One can argue about marketing and value. I cringe at the ads I see in running publications, where running comes in a distant second, third or even fourth, in the priority of what is being billed. Party! Bands! Visit our theme park! Pay to embarrass yourself in our mud pit! Be a rock star! Best schwag! Did anyone remember the fact that it’s a race?

Here it’s pretty accurate to point at the for-profit industry as the pusher of these agendas. Are they sullying the sport? Maybe yes, maybe no. I can’t fathom why people would pay to be chased by zombies, whatever they are, but more amazing to me is that people actually pay to be the zombies. As Don Henley sang in The Last Resort, “…Jesus, people bought ‘em.” Are you more angry at the spammers and telemarketers, or the fact that there are enough people that actually respond to spur them on? Are you more annoyed at bizarrely marketed “races” or the fact that people will pay far too much for a half marathon that claims to be an “excellent value” on a glitzy website?

So whether a race is run by a non-profit or a profit organization, there’s a wide range in quality of execution and value for the dollar. There are gems and duds in both categories. The appeal of any race is a collection of all attributes, including the organizers’ attitude. Are they in this to stage a great event for runners, or are they in this because it’s a way to make money? Attitude comes through loud and clear to anyone who takes more than a passing glance at these events. But there’s no law on defining the right attitude, and many don’t look deeper than that passing glance.

But there is an ethical issue of for-profit ventures drawing lifeblood from non-profit resources. No race survives without the contribution of many, including both race volunteers and the general public which allows it to happen. I’ve yet to see any race, non-profit or profit, where every staffer is a paid employee. No, they’re volunteers, recruited to donate their time and efforts for “The Cause”. The Cause might be just that they want to help provide a race for the runners. The Cause might be that the for-profit race does donate to a charity they like. The Cause might just be because they enjoy the activity. But think about it: they’re working for free so that someone can walk away with profit in their pocket. There are words that describe such an employer-employee relationship, and wars have been fought over them. Perhaps that’s a stretch, but it’s something to think about.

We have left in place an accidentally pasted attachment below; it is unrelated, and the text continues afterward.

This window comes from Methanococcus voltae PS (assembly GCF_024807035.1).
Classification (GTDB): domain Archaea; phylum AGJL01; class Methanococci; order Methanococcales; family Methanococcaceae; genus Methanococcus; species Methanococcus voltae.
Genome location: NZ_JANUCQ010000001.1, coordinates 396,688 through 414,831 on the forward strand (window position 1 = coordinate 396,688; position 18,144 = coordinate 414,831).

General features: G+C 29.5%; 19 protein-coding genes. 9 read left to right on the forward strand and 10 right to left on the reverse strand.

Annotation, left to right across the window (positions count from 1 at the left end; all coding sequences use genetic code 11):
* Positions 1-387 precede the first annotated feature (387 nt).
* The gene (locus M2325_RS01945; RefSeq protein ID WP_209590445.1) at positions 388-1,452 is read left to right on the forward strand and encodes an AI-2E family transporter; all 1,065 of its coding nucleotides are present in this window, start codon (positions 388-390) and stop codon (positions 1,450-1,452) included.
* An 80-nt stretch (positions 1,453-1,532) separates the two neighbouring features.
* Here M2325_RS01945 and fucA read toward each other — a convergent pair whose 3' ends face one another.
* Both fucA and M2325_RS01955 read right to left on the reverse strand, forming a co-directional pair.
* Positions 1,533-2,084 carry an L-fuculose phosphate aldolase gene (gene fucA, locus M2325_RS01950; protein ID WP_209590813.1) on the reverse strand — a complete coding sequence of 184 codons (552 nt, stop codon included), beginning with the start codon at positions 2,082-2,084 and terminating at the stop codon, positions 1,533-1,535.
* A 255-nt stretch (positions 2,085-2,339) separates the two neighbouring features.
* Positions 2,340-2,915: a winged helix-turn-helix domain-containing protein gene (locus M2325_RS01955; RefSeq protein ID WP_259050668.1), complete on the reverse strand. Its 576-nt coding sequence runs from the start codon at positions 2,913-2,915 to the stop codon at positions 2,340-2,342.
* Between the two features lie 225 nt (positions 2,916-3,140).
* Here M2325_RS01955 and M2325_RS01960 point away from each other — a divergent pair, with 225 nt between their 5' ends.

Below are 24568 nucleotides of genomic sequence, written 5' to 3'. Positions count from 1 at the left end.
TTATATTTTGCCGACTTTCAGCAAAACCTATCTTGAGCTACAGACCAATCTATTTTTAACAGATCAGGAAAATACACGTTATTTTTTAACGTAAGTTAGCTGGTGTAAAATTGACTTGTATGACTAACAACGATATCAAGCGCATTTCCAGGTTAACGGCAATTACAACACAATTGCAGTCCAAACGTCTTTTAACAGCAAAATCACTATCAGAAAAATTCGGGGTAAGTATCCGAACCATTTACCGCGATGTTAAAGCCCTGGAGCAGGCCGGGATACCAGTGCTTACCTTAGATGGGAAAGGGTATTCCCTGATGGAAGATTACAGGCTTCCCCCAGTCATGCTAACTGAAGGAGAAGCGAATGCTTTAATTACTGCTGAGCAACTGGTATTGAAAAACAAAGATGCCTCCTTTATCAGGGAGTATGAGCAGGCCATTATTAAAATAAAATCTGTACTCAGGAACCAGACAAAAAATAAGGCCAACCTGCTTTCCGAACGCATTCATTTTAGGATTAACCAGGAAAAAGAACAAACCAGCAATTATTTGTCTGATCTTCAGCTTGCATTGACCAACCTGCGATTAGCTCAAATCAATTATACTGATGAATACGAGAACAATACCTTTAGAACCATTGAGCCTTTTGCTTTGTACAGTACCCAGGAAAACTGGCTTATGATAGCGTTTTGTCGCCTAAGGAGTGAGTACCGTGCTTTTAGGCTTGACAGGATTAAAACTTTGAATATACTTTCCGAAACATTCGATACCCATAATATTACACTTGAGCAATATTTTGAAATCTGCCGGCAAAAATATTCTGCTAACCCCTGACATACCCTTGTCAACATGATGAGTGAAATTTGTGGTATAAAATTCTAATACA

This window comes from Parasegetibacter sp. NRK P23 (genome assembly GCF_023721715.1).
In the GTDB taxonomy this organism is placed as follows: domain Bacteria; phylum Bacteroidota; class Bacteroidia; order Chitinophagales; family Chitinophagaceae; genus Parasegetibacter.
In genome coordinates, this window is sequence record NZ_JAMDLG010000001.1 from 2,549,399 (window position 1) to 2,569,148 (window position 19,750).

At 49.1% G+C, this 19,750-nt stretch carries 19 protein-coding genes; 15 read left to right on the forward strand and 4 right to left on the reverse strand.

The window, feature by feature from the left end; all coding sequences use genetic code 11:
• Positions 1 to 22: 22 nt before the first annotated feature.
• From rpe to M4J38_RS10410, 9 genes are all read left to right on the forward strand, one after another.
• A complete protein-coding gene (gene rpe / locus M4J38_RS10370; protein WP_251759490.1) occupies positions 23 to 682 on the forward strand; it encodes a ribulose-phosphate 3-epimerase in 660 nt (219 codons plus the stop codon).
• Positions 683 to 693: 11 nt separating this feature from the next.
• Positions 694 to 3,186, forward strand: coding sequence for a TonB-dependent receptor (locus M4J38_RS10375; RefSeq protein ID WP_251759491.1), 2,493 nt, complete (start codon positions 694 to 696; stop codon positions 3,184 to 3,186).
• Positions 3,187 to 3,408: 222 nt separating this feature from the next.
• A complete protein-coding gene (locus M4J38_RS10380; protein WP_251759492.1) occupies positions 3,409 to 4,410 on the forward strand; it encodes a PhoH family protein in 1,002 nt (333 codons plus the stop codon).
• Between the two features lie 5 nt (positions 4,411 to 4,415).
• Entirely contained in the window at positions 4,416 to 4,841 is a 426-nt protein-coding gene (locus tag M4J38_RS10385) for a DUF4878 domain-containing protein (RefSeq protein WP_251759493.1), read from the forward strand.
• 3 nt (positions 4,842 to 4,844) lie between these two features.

And then there is the issue of the general public’s willingness to allow these events to happen. Rare is the race held entirely off-road on private land. Most use public streets and therefore by definition disrupt public activities. The public allows this to happen on the expectation that this is a public event for public good. The public might take a dim view knowing that their inconvenience was caused by someone’s money-making enterprise.

I am reminded of two relevant tidbits. The first is the appearance in this area several years ago of drop boxes from a firm that collects and remarkets used books. The firm has an interesting business model: their service is the remarketing, and they “buy” the books by paying non-profit groups to host their drop boxes. So non-profits benefit, books are recycled, and people have a source for both disposal of and purchase of such books. All good. Except that they weren’t too clear at first about the fact that they’re a for-profit company. Make that less than totally transparent, and the drop boxes that use the word “donate” leave people feeling duped. Make that known, show the value in what you do, and all is well, though the word “donate” still seems a little misused.

The second is a political cartoon from the 1992 Presidential election, when Ross Perot made a go of it. Sadly, I can’t find an image of this classic doodle (apparently even Google can be foiled) but it showed a man walking away from a mailbox apparently having just mailed a political donation to Mr. Perot (this being the days before online fundraising), looking somewhat regretful, with the caption along the lines of how he just realized that he’d sent money to a billionaire.

And so it goes in the road racing world. What are you supporting? To whom are you sending your money? Where is it going? What is their motivation? What is the quality of the product you get in return?